A fan, by nature, possesses an intense and often irrational enthusiasm for something (“fan,” after all, is short for “fanatic”). And as go irrational beliefs, so often goes irrational behaviors.
In the November 21, 2008 and March 6, 2009 editions of The Real Views Magazine, I wrote about unruly fan behavior and the emergence of the “fan-athlete altercation.” These altercations involve incidents in which fans at professional, organized sporting events engage in actions which promote or prompt sometimes unsavory (but after close analysis, often justified) reactions from professional athletes. In the incidents I cited, fan resentment, sometimes the result of racial animus and other times, the product of perceived class division, created a backdrop for what would often be characterized as unlawful behavior on the part of fans. However, in a world where such fan behavior is sanctioned to the point that it sometimes becomes a point of pride for an organization, such actions are often forgiven, and, moreover, subtly encouraged.
Most upsetting in these situations is the double standard to which athletes are subjected – that it is somehow permissible for fans to act in such a fanatical manner, but athletes, because of their exorbitant pay and perceived privilege are to just shut up, play, and cater to the desires of the season ticket purchasing fan. In the end, the media often actively participates in cementing this dichotomy, blaming the athlete by characterizing their actions as part of a narrative where all fan misbehavior is good clean fun while the ensuing responses from athletes are almost always overreactions, temper tantrums, or the expressions of individuals whose wealth and privilege create a warped sense of the world and of limitless entitlement.
Sometimes, however, the fans themselves display behaviors that make us question their worldviews, and their sense of entitlement to be entertained and sated by the teams that they root for – to the point that they feel entitled to let hell break loose should the home team so much as lose a game or two.
Philadelphia is a sports town that self-consciously prides itself in its fandom. They believe their fans to be among the most passionate in the country, and they have gone more than the extra mile to show it. From the Dec. 15, 1968 Philadelphia Eagles game when fans booed Santa Claus simply because they were in the middle of a 2-12 season. They also pelted him with snowballs, a minor offense given that Santa is from a place that gets snow 300 days out of the year, but still. In William Kashatus’ “Dick Allen, the Phillies, and Racism,” he details the Philly slugger, who hit 200+ home runs in his 6+ years with the team, who would be cheered for hitting a home run and then roundly booed if he were to strike out. He later demanded to be traded because of the virulent racism he faced from fans. No different than Philly’s treatment of Donovan McNabb, a college standout who was booed on NFL Draft day, went on to lead the team to NFC Championships and a Super Bowl appearance, and was still regularly chided as the team’s leader.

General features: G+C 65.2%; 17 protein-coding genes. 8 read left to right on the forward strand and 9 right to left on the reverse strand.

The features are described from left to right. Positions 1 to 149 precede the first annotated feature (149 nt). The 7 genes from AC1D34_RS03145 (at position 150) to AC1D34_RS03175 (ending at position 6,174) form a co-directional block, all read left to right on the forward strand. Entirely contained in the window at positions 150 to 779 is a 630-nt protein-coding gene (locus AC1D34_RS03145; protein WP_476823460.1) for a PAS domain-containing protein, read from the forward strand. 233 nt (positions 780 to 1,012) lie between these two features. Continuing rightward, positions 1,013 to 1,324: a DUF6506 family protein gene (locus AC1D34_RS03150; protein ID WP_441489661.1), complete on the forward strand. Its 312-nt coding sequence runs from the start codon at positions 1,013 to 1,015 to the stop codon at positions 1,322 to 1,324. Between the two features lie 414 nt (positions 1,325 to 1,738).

For the “City of Brotherly Love,” these two brothers received very little.
In 1989, Eagles fans hurled snowballs at the visiting Cowboys, and one future governor Ed Rendell was even among the hooligans that day. A decade later they would cheer after Michael Irvin, of the archrival Cowboys, suffered a career-ending injury and lay motionless on the field before being removed by stretcher. And perhaps it went unnoticed because fighting at hockey games is like free throw shooting at basketball games, but in 2001, a Philadelphia Flyers fan actually assaulted a Toronto Maple Leafs player after he drunkenly stumbled into the penalty box.
Philly fanatics, indeed.
Two recent incidents at Citizens Bank Park, home of the Philadelphia Phillies, prove that fan incivility is on the rise and is at a feverous pitch, and the target of the incivility is not always a professional athlete.
In a mid-April incident, a 21 year old man from South Jersey was arrested for vomiting on a man and his child. On purpose. He has been charged with assault, reckless endangerment, and disorderly conduct. He has also managed to take the bar for fan behavior, in a town that seems to wear it like a lapel pin, and lower it beneath the earth.
Then, in an incident that gained much more air time because of its extreme idiocy, a 17 year old fan, who allegedly asked his father for permission first, ran onto the field at Citizens Bank Park for nearly a minute before being subdued by a Taser. In an age of heightened security measures and palpable fear of terrorist attack (just three days before, a Nissan Pathfinder full of rudimentary explosives was found on Times Square), police moved quickly to seize the fan. For all those police officers knew, he could have assaulted one of the players, or harmed himself or them in the process. If one is drunk or brazen enough to run on the field during a professional sporting event, who knows what behaviors might follow.
Both of these fans were arrested, and will be fined and are punishable by law. And the security measures taken were swift, appropriate, and evidence of effective event security measures in place at the venue. But the culture that produces their behavior should be the focus of the analysis. Their behavior, part of a decades’ long trend in Philadelphia, is more than a question of event management and security, and certainly merits a more stern response than “Well, you know Philly fans …”
At the very least, there should be a serious reconsideration of the city’s nickname, or an acknowledgement of its fundamental irony.
A special thanks to DJ Gallo of ESPN’s Page 2 for his May 4 compilation of Philly fan misbehavior, “Philadelphians can read the phine print”